US545123514 Abr 199419 Sep 1995C.R. Bard, Inc.Occluder and method for repair of cardiac and vascular defects
US549627722 Nov 19945 Mar 1996Schneider (Usa) Inc.Radially expandable body implantable device
US552733722 Feb 199418 Jun 1996Duke UniversityBioabsorbable stent and method of making the same
US55273389 Dic 199318 Jun 1996Board Of Regents, The University Of Texas SystemIntravascular device
US55496216 Mar 199527 Ago 1996Byron C. SutherlandApparatus and method for performing vertical banded gastroplasty
US55780696 Dic 199526 Nov 1996Vnetritex, Inc.Electrode deployment mechanism and method using artificial muscle
US5634936 *6 Feb 19953 Jun 1997Scimed Life Systems, Inc.Device for closing a septal defect
US563494219 Abr 19953 Jun 1997B. Braun CelsaAssembly comprising a blood filter for temporary or definitive use and a device for implanting it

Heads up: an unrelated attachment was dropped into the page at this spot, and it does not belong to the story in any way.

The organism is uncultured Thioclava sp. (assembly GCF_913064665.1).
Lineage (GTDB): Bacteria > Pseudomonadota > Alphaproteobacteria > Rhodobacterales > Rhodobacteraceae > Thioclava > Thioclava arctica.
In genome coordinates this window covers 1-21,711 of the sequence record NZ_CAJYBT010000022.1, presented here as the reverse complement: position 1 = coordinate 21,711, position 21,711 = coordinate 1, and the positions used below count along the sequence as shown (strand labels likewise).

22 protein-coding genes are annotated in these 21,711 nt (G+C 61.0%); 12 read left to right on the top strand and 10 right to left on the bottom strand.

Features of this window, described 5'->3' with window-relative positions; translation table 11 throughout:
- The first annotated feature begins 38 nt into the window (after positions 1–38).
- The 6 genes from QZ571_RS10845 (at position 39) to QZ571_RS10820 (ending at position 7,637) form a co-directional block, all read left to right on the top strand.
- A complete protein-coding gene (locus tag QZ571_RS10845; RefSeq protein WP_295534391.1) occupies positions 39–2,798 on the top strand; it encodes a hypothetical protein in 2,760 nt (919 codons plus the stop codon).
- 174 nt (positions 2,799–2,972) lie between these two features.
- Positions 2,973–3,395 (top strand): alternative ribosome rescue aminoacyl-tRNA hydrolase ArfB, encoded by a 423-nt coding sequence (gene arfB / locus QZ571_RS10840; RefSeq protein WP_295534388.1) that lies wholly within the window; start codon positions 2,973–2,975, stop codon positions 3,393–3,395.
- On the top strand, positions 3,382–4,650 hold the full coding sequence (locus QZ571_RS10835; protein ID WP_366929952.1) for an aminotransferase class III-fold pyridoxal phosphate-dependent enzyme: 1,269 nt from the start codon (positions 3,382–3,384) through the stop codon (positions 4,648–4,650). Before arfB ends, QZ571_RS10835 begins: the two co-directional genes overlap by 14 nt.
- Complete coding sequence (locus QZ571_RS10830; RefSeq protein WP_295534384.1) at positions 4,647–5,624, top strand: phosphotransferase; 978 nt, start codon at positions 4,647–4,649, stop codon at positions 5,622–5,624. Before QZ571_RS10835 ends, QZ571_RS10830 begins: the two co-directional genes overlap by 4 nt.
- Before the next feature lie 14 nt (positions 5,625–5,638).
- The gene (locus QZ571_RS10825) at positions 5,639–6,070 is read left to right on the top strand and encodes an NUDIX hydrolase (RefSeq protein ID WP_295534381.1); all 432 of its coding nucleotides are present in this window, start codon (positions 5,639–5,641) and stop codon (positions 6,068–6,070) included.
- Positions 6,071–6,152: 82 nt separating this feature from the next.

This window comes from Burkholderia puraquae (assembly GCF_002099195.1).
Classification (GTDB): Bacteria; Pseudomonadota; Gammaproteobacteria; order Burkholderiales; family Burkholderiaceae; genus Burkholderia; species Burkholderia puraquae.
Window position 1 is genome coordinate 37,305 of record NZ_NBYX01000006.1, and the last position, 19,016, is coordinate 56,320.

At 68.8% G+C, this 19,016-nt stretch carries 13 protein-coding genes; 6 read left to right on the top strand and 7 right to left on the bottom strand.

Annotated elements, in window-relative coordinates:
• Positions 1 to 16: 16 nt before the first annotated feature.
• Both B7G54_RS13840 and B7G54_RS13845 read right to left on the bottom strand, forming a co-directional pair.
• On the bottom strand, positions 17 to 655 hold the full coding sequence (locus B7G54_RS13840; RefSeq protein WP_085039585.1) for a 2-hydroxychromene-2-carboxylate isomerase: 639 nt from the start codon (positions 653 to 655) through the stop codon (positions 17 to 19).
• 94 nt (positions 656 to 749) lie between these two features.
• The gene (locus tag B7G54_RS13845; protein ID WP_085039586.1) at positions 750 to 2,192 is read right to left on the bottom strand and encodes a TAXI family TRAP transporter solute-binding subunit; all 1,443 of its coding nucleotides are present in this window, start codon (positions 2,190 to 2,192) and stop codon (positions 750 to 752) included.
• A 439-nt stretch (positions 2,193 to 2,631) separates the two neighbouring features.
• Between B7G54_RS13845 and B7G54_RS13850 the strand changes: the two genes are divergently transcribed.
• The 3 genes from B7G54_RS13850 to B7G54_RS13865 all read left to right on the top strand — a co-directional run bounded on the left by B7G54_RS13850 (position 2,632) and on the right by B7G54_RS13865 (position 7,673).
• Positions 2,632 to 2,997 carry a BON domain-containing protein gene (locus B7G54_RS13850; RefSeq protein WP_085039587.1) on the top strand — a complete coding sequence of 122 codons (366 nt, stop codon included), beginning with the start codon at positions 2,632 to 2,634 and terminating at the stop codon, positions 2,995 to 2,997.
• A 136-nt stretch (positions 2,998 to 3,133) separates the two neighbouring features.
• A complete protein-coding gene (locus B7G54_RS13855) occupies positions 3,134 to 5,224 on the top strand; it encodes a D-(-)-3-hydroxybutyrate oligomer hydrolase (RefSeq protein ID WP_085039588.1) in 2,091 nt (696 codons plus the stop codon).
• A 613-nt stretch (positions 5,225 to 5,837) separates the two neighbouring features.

US57023432 Oct 199630 Dic 1997Acorn Medical, Inc.Cardiac reinforcement device
US570970719 Nov 199620 Ene 1998Children's Medical Center CorporationSelf-centering umbrella-type septal closure device
US579123117 May 199311 Ago 1998Endorobotics CorporationSurgical robotic system and hydraulic actuator therefor
US57978497 Mar 199725 Ago 1998Sonometrics CorporationMethod for carrying out a medical procedure using a three-dimensional tracking and imaging system
US579796020 Abr 199525 Ago 1998Stevens; John H.Method and apparatus for thoracoscopic intracardiac procedures
US58294477 May 19963 Nov 1998Heartport, Inc.Method and apparatus for thoracoscopic intracardiac procedures